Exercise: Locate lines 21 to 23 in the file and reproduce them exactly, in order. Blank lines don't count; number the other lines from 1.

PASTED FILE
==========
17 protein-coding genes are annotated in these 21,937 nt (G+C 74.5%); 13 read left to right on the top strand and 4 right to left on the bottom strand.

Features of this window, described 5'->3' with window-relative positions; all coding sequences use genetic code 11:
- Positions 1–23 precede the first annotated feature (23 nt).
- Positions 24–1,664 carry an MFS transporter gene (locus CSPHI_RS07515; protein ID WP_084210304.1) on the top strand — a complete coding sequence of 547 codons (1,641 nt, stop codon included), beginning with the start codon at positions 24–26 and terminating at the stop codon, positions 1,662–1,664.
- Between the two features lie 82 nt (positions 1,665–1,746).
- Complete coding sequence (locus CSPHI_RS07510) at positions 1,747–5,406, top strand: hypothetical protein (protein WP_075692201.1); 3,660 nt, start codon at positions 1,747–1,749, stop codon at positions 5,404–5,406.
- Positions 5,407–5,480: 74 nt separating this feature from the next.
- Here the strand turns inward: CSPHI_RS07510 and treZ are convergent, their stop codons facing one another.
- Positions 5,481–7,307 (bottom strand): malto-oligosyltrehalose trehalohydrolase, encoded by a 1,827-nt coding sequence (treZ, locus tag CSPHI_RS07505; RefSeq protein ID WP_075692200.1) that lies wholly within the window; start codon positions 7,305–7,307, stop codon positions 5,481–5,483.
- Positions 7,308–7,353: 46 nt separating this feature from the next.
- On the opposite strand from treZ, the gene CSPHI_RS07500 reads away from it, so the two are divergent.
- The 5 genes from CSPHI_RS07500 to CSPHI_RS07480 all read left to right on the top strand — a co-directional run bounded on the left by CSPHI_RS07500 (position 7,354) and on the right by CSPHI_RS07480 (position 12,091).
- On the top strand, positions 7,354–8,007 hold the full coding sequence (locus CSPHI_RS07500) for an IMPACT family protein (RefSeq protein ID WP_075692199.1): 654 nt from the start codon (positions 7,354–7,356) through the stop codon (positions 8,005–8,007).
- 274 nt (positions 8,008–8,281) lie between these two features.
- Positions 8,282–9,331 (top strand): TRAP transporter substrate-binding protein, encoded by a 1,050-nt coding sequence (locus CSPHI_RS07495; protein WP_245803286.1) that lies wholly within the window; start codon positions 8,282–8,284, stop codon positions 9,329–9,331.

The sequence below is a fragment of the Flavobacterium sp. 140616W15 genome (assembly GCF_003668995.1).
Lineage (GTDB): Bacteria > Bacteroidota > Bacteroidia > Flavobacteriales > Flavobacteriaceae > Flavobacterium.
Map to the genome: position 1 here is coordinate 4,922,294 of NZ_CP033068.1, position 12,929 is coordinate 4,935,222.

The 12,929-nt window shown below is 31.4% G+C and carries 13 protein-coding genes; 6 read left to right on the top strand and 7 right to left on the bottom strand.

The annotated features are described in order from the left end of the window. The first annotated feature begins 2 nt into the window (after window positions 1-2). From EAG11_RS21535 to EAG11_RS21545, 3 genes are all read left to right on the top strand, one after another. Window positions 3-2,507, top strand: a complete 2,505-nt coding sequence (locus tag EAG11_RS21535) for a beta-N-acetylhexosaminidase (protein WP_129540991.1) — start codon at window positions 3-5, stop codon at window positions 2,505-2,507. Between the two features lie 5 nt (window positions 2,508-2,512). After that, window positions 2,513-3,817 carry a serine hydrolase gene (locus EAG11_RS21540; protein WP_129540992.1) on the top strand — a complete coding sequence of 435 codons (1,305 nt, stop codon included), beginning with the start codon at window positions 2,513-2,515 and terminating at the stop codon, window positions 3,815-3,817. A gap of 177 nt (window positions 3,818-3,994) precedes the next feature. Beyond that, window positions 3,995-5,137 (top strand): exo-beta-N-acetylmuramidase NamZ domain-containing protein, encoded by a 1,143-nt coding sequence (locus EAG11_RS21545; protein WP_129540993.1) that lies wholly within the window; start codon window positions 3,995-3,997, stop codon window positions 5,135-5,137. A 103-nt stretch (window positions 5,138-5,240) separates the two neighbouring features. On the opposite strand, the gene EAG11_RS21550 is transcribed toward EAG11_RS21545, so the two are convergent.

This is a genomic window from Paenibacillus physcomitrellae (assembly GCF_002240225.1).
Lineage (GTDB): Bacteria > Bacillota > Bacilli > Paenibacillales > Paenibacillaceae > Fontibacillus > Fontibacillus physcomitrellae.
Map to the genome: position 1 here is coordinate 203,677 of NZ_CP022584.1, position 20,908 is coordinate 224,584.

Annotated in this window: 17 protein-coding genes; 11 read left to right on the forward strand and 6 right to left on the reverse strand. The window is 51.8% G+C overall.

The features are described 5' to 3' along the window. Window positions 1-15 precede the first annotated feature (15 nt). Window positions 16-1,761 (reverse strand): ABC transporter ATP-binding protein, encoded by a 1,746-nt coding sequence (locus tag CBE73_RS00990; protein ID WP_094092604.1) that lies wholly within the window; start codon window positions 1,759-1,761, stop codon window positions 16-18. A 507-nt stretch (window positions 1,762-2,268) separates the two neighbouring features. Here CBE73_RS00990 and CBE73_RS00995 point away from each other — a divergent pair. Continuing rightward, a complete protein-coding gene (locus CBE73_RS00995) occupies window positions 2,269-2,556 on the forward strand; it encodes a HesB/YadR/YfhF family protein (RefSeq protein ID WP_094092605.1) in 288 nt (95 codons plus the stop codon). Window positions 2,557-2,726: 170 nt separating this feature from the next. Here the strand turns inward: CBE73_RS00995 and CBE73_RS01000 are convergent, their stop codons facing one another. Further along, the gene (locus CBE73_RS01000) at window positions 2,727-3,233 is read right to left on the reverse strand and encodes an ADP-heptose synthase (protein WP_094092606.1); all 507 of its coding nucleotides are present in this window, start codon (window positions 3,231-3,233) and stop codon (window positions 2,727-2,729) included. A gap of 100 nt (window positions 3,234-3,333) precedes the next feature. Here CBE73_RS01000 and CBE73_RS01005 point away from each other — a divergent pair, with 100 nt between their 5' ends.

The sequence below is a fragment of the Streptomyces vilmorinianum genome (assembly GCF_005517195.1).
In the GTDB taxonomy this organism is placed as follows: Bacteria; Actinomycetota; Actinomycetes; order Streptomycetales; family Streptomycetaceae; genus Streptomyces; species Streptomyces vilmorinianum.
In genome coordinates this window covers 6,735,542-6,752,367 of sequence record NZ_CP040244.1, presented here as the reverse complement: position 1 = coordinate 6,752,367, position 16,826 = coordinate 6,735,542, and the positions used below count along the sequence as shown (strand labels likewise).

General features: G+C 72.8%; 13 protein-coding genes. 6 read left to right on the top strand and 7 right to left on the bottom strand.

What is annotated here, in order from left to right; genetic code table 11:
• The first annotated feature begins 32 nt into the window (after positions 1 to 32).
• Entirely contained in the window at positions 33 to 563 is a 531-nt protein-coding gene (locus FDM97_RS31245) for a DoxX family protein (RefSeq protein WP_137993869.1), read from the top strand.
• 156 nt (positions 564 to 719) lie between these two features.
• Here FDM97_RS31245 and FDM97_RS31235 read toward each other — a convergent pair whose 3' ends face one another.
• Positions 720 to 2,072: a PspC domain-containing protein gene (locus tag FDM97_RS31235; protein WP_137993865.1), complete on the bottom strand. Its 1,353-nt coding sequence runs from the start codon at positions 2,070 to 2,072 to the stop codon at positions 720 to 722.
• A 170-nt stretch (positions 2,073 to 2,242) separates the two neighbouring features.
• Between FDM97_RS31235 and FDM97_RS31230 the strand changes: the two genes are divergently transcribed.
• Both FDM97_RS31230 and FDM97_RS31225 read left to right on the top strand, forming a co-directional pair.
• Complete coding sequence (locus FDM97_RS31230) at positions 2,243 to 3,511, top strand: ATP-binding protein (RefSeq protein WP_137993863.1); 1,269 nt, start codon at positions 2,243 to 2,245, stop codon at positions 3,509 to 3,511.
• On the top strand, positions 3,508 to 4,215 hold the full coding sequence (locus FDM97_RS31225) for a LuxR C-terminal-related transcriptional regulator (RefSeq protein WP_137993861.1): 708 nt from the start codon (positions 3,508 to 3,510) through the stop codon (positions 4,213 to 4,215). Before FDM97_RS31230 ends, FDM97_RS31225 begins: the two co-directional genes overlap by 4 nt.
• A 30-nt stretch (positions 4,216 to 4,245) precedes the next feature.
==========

This is a genomic window from Paenibacillus physcomitrellae (assembly GCF_002240225.1).
Lineage (GTDB): Bacteria > Bacillota > Bacilli > Paenibacillales > Paenibacillaceae > Fontibacillus > Fontibacillus physcomitrellae.
Map to the genome: position 1 here is coordinate 203,677 of NZ_CP022584.1, position 20,908 is coordinate 224,584.